Tonight we will wear the mark of the cross as a reminder of our humanness. We will wear this mark as a sign of our mortality, our need for forgiveness and repentance, our need for God’s grace, love, and mercy. This sign is not something to be ashamed of. It’s not something to let others know of our holiness either, but of our humbleness. It is a mark we bear that tells the world that we all are broken and stand in need of God’s grace. The ashes remind us that tonight we begin the Lenten journey, our desert wanderings, our journey with Jesus to the cross. The ashes remind us that we are entering into a season of reflection, repentance, and a time of turning our hearts back to God, that God may shape and mold us into better disciples, ready to cleanse our hearts that we might love God and love one another. The ashes remind us that life is so fragile and fleeting, and we need to make every day the day that we are the hands and feet of Christ in this world- they remind us not to let pride or ego get in the way, not to make ourselves like gods, but instead to embrace uncertainty, embrace not just our brokenness, but the brokenness of the other, that we might touch people’s lives in the name of God rather than defeat, harm, or tear down.
As I stood beside Eva Kor, Holocaust survivor, looking at the destroyed remains of the crematorium of Auschwitz-Birkenau just beyond the pond of ashes, I realized just how much damage pride, hatred, and intolerance can do. Ashes still remain there today as an eerie memorial of those who lost their lives there. It is said that after liberation, many Jews went to the crematorium remains and scooped up ashes in order to give their family members some kind of proper burial, many of them in Israel. Eva, who has never been able to bury a member of her own family, took ashes herself and buried them in Israel in honor of her parents. In the case of the Holocaust, ashes became a symbol of death, destruction, and genocide. Ashes are often a symbol of mourning- so much so that like Dr. Bronowski, we long to express our sadness by wading into the muddy ponds of our grief and dirty our hands with ashes, just so we can honor, remember, and grieve a loss. The ashes of Ash Wednesday are all of these things, yes, but in a way, they are also symbols of promise and life, even of life everlasting, because we know that the ashes do not have the final word. We know that in the midst of wading through the ash, there is a God who calls out to us, who longs to cleanse our hearts, who is the God of life who longs to remove every stain, who has called us worthy of the grace and forgiveness offered freely to each one of us.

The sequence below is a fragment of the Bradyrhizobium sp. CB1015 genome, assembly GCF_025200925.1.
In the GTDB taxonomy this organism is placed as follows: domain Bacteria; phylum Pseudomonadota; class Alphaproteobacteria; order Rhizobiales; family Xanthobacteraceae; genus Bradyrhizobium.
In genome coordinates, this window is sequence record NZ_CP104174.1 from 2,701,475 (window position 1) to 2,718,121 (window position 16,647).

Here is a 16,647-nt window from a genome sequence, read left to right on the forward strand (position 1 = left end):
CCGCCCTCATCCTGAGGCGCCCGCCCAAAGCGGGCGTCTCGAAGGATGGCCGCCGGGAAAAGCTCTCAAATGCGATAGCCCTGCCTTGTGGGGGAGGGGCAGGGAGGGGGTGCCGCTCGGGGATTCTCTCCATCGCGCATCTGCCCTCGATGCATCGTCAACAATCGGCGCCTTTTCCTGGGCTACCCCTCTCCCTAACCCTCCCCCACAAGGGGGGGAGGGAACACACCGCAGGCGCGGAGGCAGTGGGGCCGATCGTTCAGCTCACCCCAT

So tonight we gather around the ashes- the ashes of grief and pain. The ashes of pride and ego. The ashes that mark our humanness and our brokenness. The ashes that call us back to God, as we ask just as the psalmist did, “Create in me a clean heart, O God, and put a new and right spirit within me. Do not cast me away from your presence, and do not take your holy spirit from me. Restore to me the joy of your salvation, and sustain in me a willing spirit.” That is our prayer as we receive the ashes and Holy Communion tonight- as we begin our Lenten journey through the wilderness, through the path that leads to forgiveness, through the pond of ash where we might find life even in the midst of hopelessness and despair. And may we find that when we are willing to reach into the ash and scoop some into our hands, that we embrace our need for God in the midst of our brokenness and humanity- and may we find that it’s all about setting aside our own pride, egos, and desires for the sake of another- that we might touch people’s lives, that we might be the change we long to see in the world. Amen.